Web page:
Offers of Help & Support
Offers of help and support continue to be made by many of you within the community. Unfortunately, several offers that were made are now off the agenda, given the most recent restrictions on movement. (For example, the Borland staff were offering to collect and items from Perth or Edinburgh that people need but can’t get delivered, but that will need to wait until journey restrictions are eased.)
However, one offer that still stands is that Borland are making accommodation available, free of charge, to any key workers who need it. Please pass the offer on to anyone who you think might be interested. Contact Borland on firstname.lastname@example.org or 01887 827691 if you would like to take up one of their offers.
Don’t forget Jenny Penfold’s offer, made in the last blog, if you are needing shopping done closer to home. She’s happy to add items to her regular delivery if you are stuck or can’t get a delivery slot. Contact her on email@example.com
The Kenmore Shop is changing its hours for the immediate future. The Shop will be open from 8am – 2pm, and the Post Office will be open 9am – 1pm Monday to Friday, and 9am – 12pm on Saturdays. This is being done to help protect the staff, following a huge influx of visitors who were not following Stay at Home advice (home being some considerable distance away in many cases) or even the Social Distancing rules once inside the shop.
Just a reminder that the times for Kenmore Bakery’s Mobile Shop are:
Lawers Hotel Carpark 10am
Fearnan Village Hall Carpark 10.30am
Fortingall Village Hall 11am
Keltneyburn Monument 11.30am
Jo M offers her ‘recipe’ for anti-bacterial cleaner in case you have run out or can’t get any: dilute 1 measure of bleach to 9 of water as a cleaning agent if you run out of anti-bacterial cleaner. Sent to her by a nursing friend.
She had also put forward a couple of ideas for getting exercise, for example arranging a regular walk, but keeping 2 metres apart or joining the ladies golf group. Unfortunately, the latest restrictions on social groups mean these will have to wait.
Ideas and Suggestions for Self-Isolating Times
The Fearnan Book Club has been thinking about the fact that we are all going to have more time for reading over the coming months and has come up with some reading suggestions. Perhaps it’s a chance to get to grips with something you have been intending to read for a while – or a chance to re-read an old favourite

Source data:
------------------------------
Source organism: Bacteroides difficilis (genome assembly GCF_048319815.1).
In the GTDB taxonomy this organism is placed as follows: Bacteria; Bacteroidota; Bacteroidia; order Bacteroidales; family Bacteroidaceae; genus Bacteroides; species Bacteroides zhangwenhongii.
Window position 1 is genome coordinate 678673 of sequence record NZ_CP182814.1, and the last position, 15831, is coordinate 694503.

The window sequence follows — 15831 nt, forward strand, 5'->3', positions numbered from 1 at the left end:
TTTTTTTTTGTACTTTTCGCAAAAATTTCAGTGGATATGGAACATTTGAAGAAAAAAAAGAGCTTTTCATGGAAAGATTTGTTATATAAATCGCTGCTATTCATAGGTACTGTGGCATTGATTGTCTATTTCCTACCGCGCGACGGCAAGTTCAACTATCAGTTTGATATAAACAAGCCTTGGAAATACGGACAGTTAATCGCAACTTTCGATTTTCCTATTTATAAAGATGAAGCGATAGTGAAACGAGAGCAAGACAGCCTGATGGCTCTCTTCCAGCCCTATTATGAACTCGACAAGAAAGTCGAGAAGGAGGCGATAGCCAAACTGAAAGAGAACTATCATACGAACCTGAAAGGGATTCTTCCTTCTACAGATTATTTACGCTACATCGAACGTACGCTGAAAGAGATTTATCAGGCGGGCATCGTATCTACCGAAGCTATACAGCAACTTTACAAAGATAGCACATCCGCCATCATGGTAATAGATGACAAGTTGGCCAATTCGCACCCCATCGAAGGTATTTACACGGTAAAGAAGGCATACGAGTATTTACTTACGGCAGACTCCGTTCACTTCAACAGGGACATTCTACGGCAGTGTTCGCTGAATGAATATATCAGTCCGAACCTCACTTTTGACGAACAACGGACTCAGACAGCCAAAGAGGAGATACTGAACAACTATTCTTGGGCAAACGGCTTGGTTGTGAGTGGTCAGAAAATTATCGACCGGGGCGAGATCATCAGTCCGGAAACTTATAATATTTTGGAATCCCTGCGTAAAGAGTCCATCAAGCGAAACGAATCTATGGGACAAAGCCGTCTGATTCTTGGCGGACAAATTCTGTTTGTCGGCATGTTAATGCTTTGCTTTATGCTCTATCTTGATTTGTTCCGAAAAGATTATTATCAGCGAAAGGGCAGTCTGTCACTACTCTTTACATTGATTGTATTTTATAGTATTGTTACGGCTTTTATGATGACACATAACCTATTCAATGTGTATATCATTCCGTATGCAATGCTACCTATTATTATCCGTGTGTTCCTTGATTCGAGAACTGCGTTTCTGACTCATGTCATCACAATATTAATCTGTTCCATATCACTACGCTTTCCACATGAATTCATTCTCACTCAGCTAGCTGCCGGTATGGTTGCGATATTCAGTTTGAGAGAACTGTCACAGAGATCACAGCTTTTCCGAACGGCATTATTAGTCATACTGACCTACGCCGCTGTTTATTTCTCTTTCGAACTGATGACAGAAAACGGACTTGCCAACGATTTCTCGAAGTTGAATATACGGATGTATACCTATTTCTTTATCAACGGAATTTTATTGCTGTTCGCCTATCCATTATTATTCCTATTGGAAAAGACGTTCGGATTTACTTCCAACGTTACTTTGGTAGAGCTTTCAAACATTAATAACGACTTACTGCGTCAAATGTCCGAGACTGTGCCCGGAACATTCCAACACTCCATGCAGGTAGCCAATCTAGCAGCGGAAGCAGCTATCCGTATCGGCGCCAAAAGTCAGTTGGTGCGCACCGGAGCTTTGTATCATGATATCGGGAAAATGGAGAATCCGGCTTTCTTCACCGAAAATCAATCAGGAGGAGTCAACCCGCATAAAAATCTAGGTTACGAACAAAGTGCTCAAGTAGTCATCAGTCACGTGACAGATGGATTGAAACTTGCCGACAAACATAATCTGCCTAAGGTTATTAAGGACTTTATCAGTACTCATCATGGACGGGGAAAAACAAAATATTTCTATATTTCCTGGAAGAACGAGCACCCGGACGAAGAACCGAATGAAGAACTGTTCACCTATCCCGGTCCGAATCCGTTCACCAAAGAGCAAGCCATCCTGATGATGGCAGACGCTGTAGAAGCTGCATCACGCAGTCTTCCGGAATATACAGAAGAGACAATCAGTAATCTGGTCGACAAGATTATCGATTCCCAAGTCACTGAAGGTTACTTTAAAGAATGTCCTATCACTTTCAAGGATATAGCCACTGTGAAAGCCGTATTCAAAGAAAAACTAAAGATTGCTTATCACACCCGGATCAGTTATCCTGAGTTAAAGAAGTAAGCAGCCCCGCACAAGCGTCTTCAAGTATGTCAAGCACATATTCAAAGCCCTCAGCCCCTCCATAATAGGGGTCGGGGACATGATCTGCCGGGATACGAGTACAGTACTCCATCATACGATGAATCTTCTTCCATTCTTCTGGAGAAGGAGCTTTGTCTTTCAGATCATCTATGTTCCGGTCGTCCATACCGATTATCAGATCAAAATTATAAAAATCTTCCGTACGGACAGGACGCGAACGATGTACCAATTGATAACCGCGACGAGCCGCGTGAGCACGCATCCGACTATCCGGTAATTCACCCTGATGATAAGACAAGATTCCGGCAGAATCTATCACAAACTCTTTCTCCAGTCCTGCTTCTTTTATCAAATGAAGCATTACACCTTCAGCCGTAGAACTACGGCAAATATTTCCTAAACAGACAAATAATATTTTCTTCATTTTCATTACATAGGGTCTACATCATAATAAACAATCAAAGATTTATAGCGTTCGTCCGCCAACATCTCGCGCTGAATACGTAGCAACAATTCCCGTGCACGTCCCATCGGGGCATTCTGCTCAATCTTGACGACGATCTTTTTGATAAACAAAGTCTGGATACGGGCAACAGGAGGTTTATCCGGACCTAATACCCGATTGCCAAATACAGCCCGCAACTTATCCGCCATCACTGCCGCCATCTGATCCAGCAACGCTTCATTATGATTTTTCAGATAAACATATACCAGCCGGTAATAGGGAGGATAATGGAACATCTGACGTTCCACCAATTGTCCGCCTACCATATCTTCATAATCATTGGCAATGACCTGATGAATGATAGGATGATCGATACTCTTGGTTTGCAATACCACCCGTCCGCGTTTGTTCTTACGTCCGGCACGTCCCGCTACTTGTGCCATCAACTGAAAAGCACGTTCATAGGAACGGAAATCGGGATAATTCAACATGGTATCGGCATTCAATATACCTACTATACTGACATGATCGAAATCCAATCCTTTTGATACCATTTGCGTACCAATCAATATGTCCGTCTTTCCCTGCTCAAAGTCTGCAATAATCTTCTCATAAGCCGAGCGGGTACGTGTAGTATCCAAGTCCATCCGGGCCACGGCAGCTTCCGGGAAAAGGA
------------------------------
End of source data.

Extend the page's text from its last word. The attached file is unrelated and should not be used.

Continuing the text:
If you enjoy non-fiction and auto biographical writing, you may enjoy some of the following:
Educated by Tara Westover – a coming of age memoir that chronicles a young woman’s efforts to study her way out of a tough childhood in a Mormon fundamentalist family and find herself through books. Challenging reading!
All That Remains: A Life in Death’ by Professor Sue Black who talks candidly about death. As a Professor of anatomy and forensic anthropology, she has investigated mass fatalities due to war and natural disasters. A combination of tragedy and humour. This was a Waterstones Scottish book of the month for April 2018 and although it sounds a tricky subject for these unsettling times, there is a lot of humour in the book.
If Only They Didn’t Speak English, by Jon Sopel. A very readable and insightful portrait of American life and politics by the BBC’s North America Editor.
If you enjoy fiction and liked last month’s Book Club book The Hunting Party by Lucy Foley, her latest book The Guest List, published in February 2020, is another atmospheric thriller.
The Book Club’s read for April is Where the Crawdads Sing, a novel by Delia Owens. It has topped the New York Times Fiction Best Sellers for 2019/20 and is a novel that is a murder mystery, a coming of age narrative and a celebration of nature. It is a story of survival, love, hope, prejudice and nature. We will review this on-line and report back in due course.
If you feel like some humour in your reading (who doesn’t just now), here are some more suggestions :
This is Going to Hurt: Secret diaries of a junior doctor by the British Comedy writer Adam Kay. It is a collection of diary entries written by him during his medical training. Waterstones’ non- fiction book of the month for May 2018. Painfully funny!
And some classics of the humour genre:
Three Men in a Boat by Jerome K Jerome (1889)
Hitchhikers Guide to the Galaxy by Douglas Adams ( 1979)
The Secret Diary of Adrian Mole by Sue Townsend (1982)